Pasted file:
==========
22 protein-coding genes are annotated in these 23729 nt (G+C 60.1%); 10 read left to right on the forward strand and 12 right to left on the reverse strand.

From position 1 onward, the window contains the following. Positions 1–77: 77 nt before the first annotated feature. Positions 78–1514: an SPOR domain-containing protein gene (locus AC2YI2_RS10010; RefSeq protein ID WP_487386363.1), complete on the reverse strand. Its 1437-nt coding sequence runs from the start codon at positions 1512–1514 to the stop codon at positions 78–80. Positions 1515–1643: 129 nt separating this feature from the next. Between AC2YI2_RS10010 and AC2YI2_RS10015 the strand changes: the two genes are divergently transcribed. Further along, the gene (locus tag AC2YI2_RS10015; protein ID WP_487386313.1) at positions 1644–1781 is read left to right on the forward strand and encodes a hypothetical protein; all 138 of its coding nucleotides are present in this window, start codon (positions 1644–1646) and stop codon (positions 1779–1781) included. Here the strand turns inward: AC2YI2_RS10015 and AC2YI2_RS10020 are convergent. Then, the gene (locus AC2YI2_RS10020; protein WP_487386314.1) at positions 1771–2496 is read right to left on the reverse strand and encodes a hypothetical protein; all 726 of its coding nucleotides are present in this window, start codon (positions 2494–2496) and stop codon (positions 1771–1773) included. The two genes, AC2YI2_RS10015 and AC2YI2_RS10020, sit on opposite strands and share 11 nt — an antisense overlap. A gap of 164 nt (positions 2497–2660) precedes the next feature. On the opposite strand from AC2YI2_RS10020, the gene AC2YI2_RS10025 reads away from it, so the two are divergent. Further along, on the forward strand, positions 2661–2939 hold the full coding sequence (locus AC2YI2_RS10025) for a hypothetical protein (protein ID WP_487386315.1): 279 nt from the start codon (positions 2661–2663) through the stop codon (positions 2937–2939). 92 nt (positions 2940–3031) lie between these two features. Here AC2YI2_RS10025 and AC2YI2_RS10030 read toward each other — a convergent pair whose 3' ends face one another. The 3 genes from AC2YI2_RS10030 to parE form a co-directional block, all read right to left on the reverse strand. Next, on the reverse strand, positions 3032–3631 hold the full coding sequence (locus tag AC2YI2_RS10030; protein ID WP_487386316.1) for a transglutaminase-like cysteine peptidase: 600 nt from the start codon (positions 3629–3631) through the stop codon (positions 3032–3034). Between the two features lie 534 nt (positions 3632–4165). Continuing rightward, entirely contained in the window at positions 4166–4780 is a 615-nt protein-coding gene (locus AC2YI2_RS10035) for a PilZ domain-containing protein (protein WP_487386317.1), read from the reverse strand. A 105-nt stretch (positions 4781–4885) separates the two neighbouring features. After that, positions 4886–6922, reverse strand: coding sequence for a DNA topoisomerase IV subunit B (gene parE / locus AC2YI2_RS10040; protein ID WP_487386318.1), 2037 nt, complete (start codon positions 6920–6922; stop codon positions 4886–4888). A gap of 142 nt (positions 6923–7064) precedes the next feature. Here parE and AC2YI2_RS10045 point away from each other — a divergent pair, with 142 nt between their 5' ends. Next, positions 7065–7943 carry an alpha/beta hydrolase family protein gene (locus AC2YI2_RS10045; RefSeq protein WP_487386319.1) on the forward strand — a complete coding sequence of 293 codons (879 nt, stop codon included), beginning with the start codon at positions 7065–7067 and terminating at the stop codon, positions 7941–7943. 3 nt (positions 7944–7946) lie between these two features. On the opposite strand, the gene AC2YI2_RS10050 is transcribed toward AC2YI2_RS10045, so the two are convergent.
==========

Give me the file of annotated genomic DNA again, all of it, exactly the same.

22 protein-coding genes are annotated in these 23729 nt (G+C 60.1%); 10 read left to right on the forward strand and 12 right to left on the reverse strand.

From position 1 onward, the window contains the following. Positions 1–77: 77 nt before the first annotated feature. Positions 78–1514: an SPOR domain-containing protein gene (locus AC2YI2_RS10010; RefSeq protein ID WP_487386363.1), complete on the reverse strand. Its 1437-nt coding sequence runs from the start codon at positions 1512–1514 to the stop codon at positions 78–80. Positions 1515–1643: 129 nt separating this feature from the next. Between AC2YI2_RS10010 and AC2YI2_RS10015 the strand changes: the two genes are divergently transcribed. Further along, the gene (locus tag AC2YI2_RS10015; protein ID WP_487386313.1) at positions 1644–1781 is read left to right on the forward strand and encodes a hypothetical protein; all 138 of its coding nucleotides are present in this window, start codon (positions 1644–1646) and stop codon (positions 1779–1781) included. Here the strand turns inward: AC2YI2_RS10015 and AC2YI2_RS10020 are convergent. Then, the gene (locus AC2YI2_RS10020; protein WP_487386314.1) at positions 1771–2496 is read right to left on the reverse strand and encodes a hypothetical protein; all 726 of its coding nucleotides are present in this window, start codon (positions 2494–2496) and stop codon (positions 1771–1773) included. The two genes, AC2YI2_RS10015 and AC2YI2_RS10020, sit on opposite strands and share 11 nt — an antisense overlap. A gap of 164 nt (positions 2497–2660) precedes the next feature. On the opposite strand from AC2YI2_RS10020, the gene AC2YI2_RS10025 reads away from it, so the two are divergent. Further along, on the forward strand, positions 2661–2939 hold the full coding sequence (locus AC2YI2_RS10025) for a hypothetical protein (protein ID WP_487386315.1): 279 nt from the start codon (positions 2661–2663) through the stop codon (positions 2937–2939). 92 nt (positions 2940–3031) lie between these two features. Here AC2YI2_RS10025 and AC2YI2_RS10030 read toward each other — a convergent pair whose 3' ends face one another. The 3 genes from AC2YI2_RS10030 to parE form a co-directional block, all read right to left on the reverse strand. Next, on the reverse strand, positions 3032–3631 hold the full coding sequence (locus tag AC2YI2_RS10030; protein ID WP_487386316.1) for a transglutaminase-like cysteine peptidase: 600 nt from the start codon (positions 3629–3631) through the stop codon (positions 3032–3034). Between the two features lie 534 nt (positions 3632–4165). Continuing rightward, entirely contained in the window at positions 4166–4780 is a 615-nt protein-coding gene (locus AC2YI2_RS10035) for a PilZ domain-containing protein (protein WP_487386317.1), read from the reverse strand. A 105-nt stretch (positions 4781–4885) separates the two neighbouring features. After that, positions 4886–6922, reverse strand: coding sequence for a DNA topoisomerase IV subunit B (gene parE / locus AC2YI2_RS10040; protein ID WP_487386318.1), 2037 nt, complete (start codon positions 6920–6922; stop codon positions 4886–4888). A gap of 142 nt (positions 6923–7064) precedes the next feature. Here parE and AC2YI2_RS10045 point away from each other — a divergent pair, with 142 nt between their 5' ends. Next, positions 7065–7943 carry an alpha/beta hydrolase family protein gene (locus AC2YI2_RS10045; RefSeq protein WP_487386319.1) on the forward strand — a complete coding sequence of 293 codons (879 nt, stop codon included), beginning with the start codon at positions 7065–7067 and terminating at the stop codon, positions 7941–7943. 3 nt (positions 7944–7946) lie between these two features. On the opposite strand, the gene AC2YI2_RS10050 is transcribed toward AC2YI2_RS10045, so the two are convergent.